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Dear Dr. Speer, I would appreciate very much to receive your opinion on the recent deaths of three of my African parrots.

I live near Rome, Italy, and my parrots are kept outdoors in suspended aviaries, separated by panels, enclosed on 2 sides, and surrounded by trees to protect them from the cold winds. They are fed a mixture of 50% seeds (well balanced) and 50% pellets, and fresh fruits and vegetables.

The parrots that died did not have a nest, as they were only about 3 years old. At the beginning of April I lost a 2 year old male Red-bellied parrot (Poicephalus rufiventris). I found him at the bottom of the aviary, with fluffed feathers, and I noticed that he was very thin. The day before he appeared to be in perfect health. I forced fed him, but he died within 48 hours.

A few days later, I noticed that a 2 year old female Ruppell's parrot (Poichephalus rueppellii) was sleeping during the day. Following the advice of the veterinarian, I placed her in a brooder unit, administering Avelox 400 in the drinking water, plus Diflucan orally. She was not underweight, but she died after 5 days breathing with difficulty.

After another day, I notice that a 3 year old Ruppell's male (not the companion of the female that died) was not eating, and that he was also sleeping in the daytime. He died after two days with the same respiratory symptoms.

The post-mortem showed that the three parrots suffered from a chronic and severe granulomatous pneumonia caused by aspergillosis, in addition to a chronic hepatitis in of one the birds. The veterinarians who have seen these necropsies were of different opinions, some felt that the aspergillosis was the primary cause of death, while others felt that it developed because of other previous problem. But it seems strange to me that it would kill three different parrots all of a sudden.

My question is if the humid climate of this area is not suitable for species originating from dry areas, such as the Rueppell's and the Red-bellied parrots, or if I might have made some mistakes with their diet. MAll my other parrots have been treated for 20 days with Diflucan in their drinking water. Do you feel that it would be necessary to also treat them with an aerosol therapy? What is the best therapy advised in these cases?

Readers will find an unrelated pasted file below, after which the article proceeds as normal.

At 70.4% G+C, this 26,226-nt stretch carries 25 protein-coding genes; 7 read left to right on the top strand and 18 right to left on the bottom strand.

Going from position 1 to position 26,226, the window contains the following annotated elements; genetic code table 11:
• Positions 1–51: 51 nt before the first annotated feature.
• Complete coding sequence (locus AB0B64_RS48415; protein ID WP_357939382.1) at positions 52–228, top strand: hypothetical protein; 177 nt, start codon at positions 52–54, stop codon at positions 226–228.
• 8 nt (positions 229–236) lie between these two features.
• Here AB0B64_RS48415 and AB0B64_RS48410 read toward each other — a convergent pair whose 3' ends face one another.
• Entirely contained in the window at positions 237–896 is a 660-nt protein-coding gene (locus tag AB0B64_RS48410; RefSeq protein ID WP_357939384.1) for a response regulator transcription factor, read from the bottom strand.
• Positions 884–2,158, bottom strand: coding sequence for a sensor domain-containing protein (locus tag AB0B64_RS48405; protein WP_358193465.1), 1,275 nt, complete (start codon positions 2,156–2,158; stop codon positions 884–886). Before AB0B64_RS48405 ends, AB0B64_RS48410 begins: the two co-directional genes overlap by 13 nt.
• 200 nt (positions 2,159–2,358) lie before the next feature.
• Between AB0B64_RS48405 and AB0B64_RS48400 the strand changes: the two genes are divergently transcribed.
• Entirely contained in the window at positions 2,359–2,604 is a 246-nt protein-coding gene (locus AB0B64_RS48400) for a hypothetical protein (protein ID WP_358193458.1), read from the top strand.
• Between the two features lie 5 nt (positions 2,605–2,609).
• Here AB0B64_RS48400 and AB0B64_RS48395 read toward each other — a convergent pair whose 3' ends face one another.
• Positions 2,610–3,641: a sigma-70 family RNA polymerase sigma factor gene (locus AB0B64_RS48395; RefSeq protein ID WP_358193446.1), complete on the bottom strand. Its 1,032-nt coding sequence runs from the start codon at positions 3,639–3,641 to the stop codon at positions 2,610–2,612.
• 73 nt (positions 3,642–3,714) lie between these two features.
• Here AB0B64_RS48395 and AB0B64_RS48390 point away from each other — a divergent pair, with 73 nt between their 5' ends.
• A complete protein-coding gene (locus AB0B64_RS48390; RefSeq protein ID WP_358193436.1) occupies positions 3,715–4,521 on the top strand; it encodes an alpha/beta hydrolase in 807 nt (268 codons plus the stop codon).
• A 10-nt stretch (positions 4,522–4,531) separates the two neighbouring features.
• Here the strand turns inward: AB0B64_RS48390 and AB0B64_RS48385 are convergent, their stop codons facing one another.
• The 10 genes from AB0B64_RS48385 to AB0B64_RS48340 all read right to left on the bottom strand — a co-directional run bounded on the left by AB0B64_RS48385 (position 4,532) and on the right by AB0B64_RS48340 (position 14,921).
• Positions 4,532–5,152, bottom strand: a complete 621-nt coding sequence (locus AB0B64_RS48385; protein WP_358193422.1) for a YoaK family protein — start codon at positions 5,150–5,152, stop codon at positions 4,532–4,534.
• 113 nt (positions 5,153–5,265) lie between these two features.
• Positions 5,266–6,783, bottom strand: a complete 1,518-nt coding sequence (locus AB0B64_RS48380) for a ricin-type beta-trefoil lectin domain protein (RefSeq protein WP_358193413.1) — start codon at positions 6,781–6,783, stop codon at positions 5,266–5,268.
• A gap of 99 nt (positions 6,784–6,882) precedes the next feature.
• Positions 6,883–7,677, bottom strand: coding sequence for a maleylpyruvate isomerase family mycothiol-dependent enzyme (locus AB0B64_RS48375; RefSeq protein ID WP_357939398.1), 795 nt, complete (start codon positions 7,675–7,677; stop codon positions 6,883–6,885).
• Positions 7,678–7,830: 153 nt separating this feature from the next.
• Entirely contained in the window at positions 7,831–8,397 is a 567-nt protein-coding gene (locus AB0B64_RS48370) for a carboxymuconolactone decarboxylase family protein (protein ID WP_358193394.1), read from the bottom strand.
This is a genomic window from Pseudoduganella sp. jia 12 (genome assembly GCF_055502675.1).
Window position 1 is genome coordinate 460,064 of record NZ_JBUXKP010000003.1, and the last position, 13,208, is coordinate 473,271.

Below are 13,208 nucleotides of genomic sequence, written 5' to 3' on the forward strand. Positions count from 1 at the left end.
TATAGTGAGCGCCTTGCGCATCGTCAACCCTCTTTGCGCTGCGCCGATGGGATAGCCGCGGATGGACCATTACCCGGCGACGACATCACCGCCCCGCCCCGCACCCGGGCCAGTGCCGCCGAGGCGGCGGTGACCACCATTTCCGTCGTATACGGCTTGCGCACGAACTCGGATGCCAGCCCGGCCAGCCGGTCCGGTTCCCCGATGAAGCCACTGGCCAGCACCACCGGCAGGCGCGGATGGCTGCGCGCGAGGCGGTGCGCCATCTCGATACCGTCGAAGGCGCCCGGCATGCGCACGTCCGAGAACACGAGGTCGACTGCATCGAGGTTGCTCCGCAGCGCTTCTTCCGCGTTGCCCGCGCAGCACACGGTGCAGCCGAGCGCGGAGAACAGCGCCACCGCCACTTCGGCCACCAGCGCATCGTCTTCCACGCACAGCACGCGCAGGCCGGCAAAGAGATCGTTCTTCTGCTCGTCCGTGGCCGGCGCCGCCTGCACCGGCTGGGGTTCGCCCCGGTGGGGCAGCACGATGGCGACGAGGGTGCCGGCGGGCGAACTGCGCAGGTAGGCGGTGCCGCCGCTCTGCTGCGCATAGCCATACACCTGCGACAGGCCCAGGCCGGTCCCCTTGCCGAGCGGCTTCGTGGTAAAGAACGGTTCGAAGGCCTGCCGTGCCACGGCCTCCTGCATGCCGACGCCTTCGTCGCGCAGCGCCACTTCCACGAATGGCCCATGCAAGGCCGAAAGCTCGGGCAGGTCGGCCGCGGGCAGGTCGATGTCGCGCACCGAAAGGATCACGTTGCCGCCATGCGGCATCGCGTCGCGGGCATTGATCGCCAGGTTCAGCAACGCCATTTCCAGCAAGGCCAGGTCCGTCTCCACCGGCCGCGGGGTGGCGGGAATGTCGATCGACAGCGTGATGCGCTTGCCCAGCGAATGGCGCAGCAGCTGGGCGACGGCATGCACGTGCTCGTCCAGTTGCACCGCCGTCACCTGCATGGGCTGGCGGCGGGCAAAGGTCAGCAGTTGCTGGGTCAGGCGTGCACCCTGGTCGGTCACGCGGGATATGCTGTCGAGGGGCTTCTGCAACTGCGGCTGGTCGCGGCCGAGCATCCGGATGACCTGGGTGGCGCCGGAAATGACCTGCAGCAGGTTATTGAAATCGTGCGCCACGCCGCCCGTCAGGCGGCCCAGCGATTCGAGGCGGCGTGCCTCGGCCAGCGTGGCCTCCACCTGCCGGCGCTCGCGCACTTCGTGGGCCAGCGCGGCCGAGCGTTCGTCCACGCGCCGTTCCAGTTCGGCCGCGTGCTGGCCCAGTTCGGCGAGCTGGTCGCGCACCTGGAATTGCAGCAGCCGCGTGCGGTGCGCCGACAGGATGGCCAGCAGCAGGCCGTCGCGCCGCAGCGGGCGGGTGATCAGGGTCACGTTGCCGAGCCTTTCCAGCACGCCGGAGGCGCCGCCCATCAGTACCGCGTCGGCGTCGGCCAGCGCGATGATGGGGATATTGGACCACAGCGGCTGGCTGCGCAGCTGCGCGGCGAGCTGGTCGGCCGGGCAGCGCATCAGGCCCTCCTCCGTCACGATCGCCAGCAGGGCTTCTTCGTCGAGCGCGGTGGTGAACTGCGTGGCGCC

Thank you very much,

Answered by Dr. Brian Speer, DVM:

Hi, Simone - In general, Aspergillosis is an infectious disease that occurs in an individual or population of individual birds out of an interaction between characteristics of the host (the birds themselves), their environment and the agent. Mere exposure to Aspergillus spores, alone, should be unlikely to cause disease unless there was a very large amount of fungal spores - enough to overcome the bird's normal immunologic defense systems. Chronic respiratory irritation, inadequate vitamin A nutrition, and other concurrent disease processes all can function as causal contributors in an individual with this disease.

Overall, I would be doubtful if the environment that you keep your birds should be fairly presumed to be unsuitable for them - there are far too many other similar parrot species doing overall well in the Rome area. Although treatment with water-based antifungal medications through the drinking water for a few weeks may seem to be a safe maneuver, you should have reason to question if this treatment would be effective, should those birds have actual infection, as well as if the duration of treamtent and manner of drug delivery (in the water) is optimal. Most aerosolized forms of treatment (nebulization) do not reach the lower aspects of the respiratory systems of birds, and this form of prophyllactic treatment also is open for debate in regards to its merit in asymptomatic but potentially exposed individuals. You may want to speak with your veterinarian(s) about the use of the oral antifungal drugs Itraconazole or even Voriconizole, if any of your other birds show signs of disease, or if screening laboratory diagnostic testing supports the probability of disease.